Abstract: We study the impact of adopting a new financial reporting technology, XBRL (eXtensible Business Reporting Language) on firms' investment efficiency in the Chinese market. Our primary finding is that adoption of XBRL is associated with improvement in investment efficiency. Specifically, XBRL implementation significantly curbs both under- and over-investment for all listed Chinese firms and the impact on over-investment is six to nine times larger than that on under-investment. This negative association of XBRL adoption and investment inefficiencies is robust after controlling for firms' financial constraints as well as whether a firm is SOE (state-owned-enterprise), both of which affect a firm's availability of capital and thus investment efficiency.
Keywords: XBRL; eXtensible Business Reporting Language; financial reporting quality; investment efficiency; state-owned enterprise.
The relationship between insurer solvency and reinsurance: evidence from the Taiwan property-liability insurance industry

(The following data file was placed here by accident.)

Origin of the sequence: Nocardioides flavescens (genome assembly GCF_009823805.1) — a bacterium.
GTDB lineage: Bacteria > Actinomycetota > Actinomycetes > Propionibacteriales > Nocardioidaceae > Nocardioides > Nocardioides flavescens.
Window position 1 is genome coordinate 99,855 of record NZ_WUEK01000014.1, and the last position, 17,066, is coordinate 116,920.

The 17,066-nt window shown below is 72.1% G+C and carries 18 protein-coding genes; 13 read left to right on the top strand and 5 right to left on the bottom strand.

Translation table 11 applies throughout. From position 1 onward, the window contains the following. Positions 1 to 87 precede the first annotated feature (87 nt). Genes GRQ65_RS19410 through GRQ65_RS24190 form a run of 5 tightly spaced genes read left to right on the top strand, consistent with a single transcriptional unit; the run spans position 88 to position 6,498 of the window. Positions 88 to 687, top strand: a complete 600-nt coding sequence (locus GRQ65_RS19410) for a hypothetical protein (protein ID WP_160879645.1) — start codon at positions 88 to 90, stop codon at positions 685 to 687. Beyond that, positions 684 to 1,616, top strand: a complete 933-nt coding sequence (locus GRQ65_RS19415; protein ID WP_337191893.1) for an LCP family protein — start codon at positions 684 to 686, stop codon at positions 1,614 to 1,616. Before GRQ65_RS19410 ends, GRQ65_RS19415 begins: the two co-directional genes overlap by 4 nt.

by Chen-Ying Lee
Abstract: This study examines the relationship between insurer solvency and reinsurance. Taiwan provides an interesting environment for studying this issue with its relatively shallow market and natural catastrophe risk in the property-liability (P/L) insurance industry. The results of this investigation suggest that insurer solvency and reinsurance are interdependent. I find that insurers with higher solvency tend to purchase more reinsurance, and insurers with higher reinsurance dependence tend to have a higher level of solvency. Other empirical results show that underwriting risks, business concentration, return on investment (ROI) and business mix have a significant impact on reinsurance. Furthermore, I also find that insurers used less reinsurance after the RBC regime. In addition, firm size, return on asset (ROA), ROI, marine insurance, financial holdings and listed firms have a significant influence on an insurer's solvency. My results have practical implications for the P/L insurance industry and competent authorities in Taiwan.
Keywords: reinsurance; property-liability insurance; panel data; solvency.